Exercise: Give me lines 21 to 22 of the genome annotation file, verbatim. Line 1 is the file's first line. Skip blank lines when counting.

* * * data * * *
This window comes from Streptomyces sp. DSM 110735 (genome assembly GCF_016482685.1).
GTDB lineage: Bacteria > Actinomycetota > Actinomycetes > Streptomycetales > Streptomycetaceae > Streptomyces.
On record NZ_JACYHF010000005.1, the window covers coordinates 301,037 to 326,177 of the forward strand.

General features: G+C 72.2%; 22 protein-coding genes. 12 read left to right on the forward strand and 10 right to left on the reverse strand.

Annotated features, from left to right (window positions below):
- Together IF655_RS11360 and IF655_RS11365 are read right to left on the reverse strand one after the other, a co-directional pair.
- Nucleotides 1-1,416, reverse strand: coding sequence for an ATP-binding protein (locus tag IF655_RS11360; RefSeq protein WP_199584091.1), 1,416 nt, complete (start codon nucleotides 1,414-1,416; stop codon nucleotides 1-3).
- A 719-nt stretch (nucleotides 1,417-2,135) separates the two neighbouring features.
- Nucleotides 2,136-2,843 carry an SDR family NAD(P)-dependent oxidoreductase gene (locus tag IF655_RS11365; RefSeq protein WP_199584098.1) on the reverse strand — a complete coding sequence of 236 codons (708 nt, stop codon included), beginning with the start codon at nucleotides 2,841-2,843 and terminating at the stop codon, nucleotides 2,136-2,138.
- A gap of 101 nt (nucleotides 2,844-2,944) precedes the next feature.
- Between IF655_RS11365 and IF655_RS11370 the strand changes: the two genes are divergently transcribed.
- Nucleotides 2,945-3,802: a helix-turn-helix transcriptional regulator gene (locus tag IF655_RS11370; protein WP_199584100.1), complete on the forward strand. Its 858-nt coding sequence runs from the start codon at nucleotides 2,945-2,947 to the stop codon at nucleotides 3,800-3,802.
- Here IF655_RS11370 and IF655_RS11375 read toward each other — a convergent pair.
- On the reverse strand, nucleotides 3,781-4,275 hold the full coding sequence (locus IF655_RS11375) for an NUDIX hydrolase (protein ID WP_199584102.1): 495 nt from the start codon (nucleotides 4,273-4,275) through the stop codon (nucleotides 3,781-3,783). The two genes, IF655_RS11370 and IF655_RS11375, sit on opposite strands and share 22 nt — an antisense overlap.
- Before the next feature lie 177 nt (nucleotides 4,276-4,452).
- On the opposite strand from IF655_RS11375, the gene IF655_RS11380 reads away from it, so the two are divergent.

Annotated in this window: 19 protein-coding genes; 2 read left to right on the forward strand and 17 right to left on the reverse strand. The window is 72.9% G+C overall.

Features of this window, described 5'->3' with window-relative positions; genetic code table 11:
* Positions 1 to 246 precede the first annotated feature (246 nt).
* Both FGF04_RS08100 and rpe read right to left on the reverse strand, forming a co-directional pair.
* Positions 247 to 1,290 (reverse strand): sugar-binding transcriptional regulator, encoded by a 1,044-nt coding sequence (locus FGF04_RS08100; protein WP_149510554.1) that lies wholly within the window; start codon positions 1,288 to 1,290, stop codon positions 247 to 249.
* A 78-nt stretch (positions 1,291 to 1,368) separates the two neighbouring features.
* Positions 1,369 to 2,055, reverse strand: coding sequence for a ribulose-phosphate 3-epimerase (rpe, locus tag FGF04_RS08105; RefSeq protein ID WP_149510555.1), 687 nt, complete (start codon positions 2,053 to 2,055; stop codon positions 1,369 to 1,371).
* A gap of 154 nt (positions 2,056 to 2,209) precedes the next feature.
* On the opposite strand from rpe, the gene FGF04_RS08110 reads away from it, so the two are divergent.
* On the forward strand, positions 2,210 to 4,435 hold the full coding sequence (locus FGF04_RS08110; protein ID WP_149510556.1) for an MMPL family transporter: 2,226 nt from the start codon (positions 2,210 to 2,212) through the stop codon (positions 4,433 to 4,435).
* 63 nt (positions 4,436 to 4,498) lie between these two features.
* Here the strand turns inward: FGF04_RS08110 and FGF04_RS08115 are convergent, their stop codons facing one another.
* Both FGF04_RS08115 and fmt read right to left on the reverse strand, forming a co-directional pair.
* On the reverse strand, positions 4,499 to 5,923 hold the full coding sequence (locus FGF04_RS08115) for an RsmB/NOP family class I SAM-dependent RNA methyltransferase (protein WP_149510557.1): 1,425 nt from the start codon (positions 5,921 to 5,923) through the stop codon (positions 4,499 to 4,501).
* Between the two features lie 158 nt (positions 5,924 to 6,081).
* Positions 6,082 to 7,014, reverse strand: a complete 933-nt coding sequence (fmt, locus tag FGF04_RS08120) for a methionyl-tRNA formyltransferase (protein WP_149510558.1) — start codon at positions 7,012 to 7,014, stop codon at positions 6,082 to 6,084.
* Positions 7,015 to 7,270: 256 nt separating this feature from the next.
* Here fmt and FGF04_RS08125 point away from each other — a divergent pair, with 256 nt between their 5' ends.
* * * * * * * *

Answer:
* Positions 247 to 1,290 (reverse strand): sugar-binding transcriptional regulator, encoded by a 1,044-nt coding sequence (locus FGF04_RS08100; protein WP_149510554.1) that lies wholly within the window; start codon positions 1,288 to 1,290, stop codon positions 247 to 249.
* A 78-nt stretch (positions 1,291 to 1,368) separates the two neighbouring features.